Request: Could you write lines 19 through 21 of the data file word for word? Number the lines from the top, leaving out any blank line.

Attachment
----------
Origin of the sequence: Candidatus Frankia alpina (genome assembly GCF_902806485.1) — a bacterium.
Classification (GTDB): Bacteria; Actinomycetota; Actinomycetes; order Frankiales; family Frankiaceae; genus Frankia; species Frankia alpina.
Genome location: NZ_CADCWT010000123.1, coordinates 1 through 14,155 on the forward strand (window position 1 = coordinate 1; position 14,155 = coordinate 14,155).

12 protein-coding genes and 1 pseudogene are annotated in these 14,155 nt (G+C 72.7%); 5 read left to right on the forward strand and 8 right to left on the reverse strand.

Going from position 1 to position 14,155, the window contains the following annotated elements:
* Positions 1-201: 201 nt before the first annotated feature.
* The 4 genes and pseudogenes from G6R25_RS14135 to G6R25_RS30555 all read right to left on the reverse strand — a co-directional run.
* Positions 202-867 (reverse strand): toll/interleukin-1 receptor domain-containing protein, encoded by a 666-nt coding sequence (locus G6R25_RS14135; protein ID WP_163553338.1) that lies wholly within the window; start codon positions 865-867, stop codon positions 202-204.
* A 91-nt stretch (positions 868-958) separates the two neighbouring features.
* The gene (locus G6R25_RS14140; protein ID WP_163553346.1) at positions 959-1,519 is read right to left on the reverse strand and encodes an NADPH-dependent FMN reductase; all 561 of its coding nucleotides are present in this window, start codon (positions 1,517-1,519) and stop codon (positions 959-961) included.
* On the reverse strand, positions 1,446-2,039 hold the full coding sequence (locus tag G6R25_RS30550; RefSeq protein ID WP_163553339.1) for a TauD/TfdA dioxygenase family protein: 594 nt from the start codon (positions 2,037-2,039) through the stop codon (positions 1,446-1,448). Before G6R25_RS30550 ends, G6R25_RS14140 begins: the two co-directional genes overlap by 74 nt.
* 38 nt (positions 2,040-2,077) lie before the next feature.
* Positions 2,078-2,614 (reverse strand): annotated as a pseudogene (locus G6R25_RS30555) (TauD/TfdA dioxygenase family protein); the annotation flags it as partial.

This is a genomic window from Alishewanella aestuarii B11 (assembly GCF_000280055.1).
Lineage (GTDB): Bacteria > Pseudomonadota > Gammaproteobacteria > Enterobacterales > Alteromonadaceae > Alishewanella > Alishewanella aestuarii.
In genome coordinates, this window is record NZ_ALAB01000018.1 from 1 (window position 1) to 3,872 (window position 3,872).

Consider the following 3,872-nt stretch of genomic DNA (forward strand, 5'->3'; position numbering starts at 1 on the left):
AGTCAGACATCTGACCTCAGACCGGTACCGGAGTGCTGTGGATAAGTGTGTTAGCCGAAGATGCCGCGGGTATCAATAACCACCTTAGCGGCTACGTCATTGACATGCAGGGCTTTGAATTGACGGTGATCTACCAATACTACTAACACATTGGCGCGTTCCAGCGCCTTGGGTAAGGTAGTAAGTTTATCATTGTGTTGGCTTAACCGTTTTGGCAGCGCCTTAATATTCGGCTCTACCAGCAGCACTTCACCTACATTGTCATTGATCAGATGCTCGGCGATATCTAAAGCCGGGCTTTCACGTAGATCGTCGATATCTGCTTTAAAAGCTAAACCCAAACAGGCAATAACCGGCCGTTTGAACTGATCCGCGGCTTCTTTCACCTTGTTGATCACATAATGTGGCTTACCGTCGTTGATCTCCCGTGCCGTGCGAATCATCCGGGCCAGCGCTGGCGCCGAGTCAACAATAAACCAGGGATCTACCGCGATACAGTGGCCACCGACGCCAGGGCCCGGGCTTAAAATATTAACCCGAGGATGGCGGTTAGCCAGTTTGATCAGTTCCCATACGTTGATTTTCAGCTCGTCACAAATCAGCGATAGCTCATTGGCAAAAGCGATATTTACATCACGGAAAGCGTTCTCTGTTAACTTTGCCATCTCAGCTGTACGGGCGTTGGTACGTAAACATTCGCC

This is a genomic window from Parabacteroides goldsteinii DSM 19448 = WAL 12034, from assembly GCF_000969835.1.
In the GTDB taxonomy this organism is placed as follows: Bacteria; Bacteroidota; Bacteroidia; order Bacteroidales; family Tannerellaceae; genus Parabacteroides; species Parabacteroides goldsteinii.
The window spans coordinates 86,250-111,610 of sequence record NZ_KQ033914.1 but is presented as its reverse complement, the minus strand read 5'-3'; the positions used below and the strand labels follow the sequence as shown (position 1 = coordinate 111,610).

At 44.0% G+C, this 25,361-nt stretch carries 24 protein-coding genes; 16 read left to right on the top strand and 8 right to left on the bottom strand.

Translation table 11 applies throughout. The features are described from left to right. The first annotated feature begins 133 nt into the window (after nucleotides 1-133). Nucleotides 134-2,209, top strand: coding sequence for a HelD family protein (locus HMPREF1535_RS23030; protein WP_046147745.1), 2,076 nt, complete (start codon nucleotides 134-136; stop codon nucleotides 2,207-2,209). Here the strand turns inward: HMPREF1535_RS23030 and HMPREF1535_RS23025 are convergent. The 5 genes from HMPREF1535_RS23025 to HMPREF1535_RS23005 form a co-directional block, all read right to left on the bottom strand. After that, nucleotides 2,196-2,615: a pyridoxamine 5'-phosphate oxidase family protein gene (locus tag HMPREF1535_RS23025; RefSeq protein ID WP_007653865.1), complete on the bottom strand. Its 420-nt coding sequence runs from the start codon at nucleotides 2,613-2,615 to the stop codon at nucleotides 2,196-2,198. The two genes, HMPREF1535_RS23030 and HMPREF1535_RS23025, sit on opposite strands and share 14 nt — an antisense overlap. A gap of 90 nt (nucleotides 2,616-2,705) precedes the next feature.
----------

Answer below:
This is a genomic window from Parabacteroides goldsteinii DSM 19448 = WAL 12034, from assembly GCF_000969835.1.
In the GTDB taxonomy this organism is placed as follows: Bacteria; Bacteroidota; Bacteroidia; order Bacteroidales; family Tannerellaceae; genus Parabacteroides; species Parabacteroides goldsteinii.
The window spans coordinates 86,250-111,610 of sequence record NZ_KQ033914.1 but is presented as its reverse complement, the minus strand read 5'-3'; the positions used below and the strand labels follow the sequence as shown (position 1 = coordinate 111,610).